When the president of The Church of Jesus Christ of Latter-day Saints dies, some may wonder how the next president, or the prophet of the church, is chosen. Here is what happens.
After the First Presidency, consisting of the president of the church and his two counselors, the highest governing body of the church is the Quorum of the Twelve Apostles. They have each been called of God through prior revelation to the prophet.
These apostles as a group all hold the priesthood and the authority needed to run the church.
It is organized according to seniority of how long each member has been an apostle rather than each member’s age.
When a prophet dies, the first presidency as it was previously organized is dissolved, and the Quorum of the Twelve Apostles automatically assumes leadership of the church.
Usually 7-10 days after the death of the prophet (long enough for a funeral and other needed arrangements) the Quorum of the Twelve meet in council, and a formal motion is made.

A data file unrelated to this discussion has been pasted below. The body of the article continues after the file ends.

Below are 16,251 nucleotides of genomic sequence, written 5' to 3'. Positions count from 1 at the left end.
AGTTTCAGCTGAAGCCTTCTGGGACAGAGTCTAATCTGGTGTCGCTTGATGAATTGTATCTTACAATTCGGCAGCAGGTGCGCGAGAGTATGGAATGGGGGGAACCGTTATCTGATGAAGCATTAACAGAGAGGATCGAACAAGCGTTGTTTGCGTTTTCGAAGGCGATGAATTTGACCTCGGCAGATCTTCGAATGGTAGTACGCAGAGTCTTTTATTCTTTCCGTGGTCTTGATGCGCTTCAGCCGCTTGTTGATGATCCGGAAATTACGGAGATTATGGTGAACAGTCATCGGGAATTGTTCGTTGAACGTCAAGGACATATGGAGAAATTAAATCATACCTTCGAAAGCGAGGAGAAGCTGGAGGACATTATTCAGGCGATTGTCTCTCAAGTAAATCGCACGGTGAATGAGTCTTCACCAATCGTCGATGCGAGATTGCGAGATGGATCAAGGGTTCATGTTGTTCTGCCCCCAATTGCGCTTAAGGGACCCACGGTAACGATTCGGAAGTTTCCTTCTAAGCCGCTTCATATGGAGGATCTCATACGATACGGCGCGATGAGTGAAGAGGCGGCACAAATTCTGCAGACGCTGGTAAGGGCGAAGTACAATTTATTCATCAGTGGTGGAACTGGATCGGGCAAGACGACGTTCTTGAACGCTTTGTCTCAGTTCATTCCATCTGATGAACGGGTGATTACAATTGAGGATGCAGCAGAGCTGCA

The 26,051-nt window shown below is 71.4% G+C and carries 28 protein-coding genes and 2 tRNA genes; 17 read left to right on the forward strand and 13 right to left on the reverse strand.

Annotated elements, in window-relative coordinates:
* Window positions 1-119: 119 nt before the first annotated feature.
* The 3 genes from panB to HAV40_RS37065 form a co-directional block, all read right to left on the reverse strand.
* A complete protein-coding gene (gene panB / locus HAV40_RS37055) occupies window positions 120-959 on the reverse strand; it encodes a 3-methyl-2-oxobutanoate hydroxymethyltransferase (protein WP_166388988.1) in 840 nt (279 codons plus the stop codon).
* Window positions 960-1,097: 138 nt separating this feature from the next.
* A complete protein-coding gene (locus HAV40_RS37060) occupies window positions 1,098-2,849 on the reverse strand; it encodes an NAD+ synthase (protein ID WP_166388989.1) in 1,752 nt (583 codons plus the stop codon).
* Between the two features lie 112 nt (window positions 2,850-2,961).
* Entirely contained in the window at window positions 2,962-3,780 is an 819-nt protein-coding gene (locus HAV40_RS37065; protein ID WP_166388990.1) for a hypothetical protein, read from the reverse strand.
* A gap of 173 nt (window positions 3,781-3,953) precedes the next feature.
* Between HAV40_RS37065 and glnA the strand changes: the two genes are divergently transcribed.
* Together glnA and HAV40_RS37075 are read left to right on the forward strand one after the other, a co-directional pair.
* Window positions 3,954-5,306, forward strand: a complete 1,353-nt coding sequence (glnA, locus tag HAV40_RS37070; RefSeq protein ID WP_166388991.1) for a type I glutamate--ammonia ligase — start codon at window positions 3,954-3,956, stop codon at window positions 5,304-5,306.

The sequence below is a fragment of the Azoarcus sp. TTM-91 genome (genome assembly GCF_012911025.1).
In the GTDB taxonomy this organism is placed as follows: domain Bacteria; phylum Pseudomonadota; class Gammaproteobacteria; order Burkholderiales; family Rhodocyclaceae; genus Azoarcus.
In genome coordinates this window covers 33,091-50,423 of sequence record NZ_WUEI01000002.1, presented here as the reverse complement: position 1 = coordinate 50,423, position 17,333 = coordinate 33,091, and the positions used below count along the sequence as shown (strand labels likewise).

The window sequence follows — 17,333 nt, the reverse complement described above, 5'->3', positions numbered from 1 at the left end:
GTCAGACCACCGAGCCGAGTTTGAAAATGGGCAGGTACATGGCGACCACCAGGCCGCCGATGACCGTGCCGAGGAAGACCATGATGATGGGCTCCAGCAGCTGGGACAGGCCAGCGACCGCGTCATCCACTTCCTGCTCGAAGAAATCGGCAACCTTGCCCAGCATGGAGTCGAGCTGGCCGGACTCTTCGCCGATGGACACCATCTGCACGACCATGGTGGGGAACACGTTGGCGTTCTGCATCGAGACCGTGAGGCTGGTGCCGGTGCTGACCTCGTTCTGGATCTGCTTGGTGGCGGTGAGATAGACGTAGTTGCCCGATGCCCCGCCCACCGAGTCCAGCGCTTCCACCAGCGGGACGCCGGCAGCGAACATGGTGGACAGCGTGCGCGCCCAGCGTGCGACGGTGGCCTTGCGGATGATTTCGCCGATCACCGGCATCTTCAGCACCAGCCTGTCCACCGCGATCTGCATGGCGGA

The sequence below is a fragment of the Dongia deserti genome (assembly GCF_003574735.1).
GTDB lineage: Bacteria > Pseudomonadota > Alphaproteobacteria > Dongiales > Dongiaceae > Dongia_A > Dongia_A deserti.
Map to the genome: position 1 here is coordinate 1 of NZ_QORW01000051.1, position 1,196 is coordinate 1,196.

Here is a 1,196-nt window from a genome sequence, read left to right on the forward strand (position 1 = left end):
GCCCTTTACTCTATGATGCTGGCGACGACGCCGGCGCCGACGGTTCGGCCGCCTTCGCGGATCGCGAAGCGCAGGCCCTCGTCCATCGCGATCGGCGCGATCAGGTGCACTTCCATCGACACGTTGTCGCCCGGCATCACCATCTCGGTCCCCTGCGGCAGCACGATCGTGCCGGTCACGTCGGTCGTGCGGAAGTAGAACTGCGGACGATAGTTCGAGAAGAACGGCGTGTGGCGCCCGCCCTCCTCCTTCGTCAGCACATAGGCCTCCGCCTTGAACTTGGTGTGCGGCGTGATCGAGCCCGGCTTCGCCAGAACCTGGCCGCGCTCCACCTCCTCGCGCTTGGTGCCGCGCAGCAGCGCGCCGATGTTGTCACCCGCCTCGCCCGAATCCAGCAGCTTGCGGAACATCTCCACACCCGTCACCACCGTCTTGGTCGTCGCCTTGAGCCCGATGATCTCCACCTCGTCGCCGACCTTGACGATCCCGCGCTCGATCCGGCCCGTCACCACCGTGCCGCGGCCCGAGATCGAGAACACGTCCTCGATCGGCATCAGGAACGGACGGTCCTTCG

If they decide to reorganize and call a new prophet and counselors, the Quorum unanimously selects a new prophet, who is historically the longest-serving apostle.
The new prophet selects two apostles to be his “counselors,” and the three of them preside over the church in what is known as the “First Presidency.”
The apostle who has served the second-longest then becomes the president of the Quorum of the Twelve Apostles, or if he is serving in the First Presidency, then the third-longest serving apostle will become acting-president of that Quorum.
All of the Quorum of the Twelve Apostles then lay their hands on the new prophet’s head, and offer a prayer, giving him a blessing and the needed priesthood authority, “setting him apart” formally as the leader and prophet of the Church of Jesus Christ of Latter-day Saints.
In light of the recent death of President Thomas S. Monson, the next prophet will most likely be the longest serving apostle, Elder Russell M. Nelson.